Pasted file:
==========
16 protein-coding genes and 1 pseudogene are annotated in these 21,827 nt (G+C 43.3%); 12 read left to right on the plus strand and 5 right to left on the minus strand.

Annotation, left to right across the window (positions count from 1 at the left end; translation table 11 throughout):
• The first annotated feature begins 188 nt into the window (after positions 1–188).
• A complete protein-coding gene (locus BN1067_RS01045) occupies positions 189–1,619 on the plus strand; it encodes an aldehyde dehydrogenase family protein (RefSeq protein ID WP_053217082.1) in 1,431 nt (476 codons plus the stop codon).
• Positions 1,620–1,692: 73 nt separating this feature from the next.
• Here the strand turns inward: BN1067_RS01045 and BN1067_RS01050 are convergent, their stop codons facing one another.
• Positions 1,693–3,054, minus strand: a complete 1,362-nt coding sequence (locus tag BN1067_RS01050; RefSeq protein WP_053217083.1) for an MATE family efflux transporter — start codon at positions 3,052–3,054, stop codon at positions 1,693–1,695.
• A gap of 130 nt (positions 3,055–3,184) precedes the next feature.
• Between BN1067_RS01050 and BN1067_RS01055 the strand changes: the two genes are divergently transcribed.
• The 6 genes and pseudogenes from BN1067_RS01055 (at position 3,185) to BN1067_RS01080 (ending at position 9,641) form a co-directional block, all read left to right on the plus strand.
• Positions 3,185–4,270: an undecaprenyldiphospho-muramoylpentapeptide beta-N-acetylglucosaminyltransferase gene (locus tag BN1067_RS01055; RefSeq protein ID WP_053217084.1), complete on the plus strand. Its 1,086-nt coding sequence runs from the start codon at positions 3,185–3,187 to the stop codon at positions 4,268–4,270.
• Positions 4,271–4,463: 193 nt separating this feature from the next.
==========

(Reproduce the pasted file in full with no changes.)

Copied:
16 protein-coding genes and 1 pseudogene are annotated in these 21,827 nt (G+C 43.3%); 12 read left to right on the plus strand and 5 right to left on the minus strand.

Annotation, left to right across the window (positions count from 1 at the left end; translation table 11 throughout):
• The first annotated feature begins 188 nt into the window (after positions 1–188).
• A complete protein-coding gene (locus BN1067_RS01045) occupies positions 189–1,619 on the plus strand; it encodes an aldehyde dehydrogenase family protein (RefSeq protein ID WP_053217082.1) in 1,431 nt (476 codons plus the stop codon).
• Positions 1,620–1,692: 73 nt separating this feature from the next.
• Here the strand turns inward: BN1067_RS01045 and BN1067_RS01050 are convergent, their stop codons facing one another.
• Positions 1,693–3,054, minus strand: a complete 1,362-nt coding sequence (locus tag BN1067_RS01050; RefSeq protein WP_053217083.1) for an MATE family efflux transporter — start codon at positions 3,052–3,054, stop codon at positions 1,693–1,695.
• A gap of 130 nt (positions 3,055–3,184) precedes the next feature.
• Between BN1067_RS01050 and BN1067_RS01055 the strand changes: the two genes are divergently transcribed.
• The 6 genes and pseudogenes from BN1067_RS01055 (at position 3,185) to BN1067_RS01080 (ending at position 9,641) form a co-directional block, all read left to right on the plus strand.
• Positions 3,185–4,270: an undecaprenyldiphospho-muramoylpentapeptide beta-N-acetylglucosaminyltransferase gene (locus tag BN1067_RS01055; RefSeq protein ID WP_053217084.1), complete on the plus strand. Its 1,086-nt coding sequence runs from the start codon at positions 3,185–3,187 to the stop codon at positions 4,268–4,270.
• Positions 4,271–4,463: 193 nt separating this feature from the next.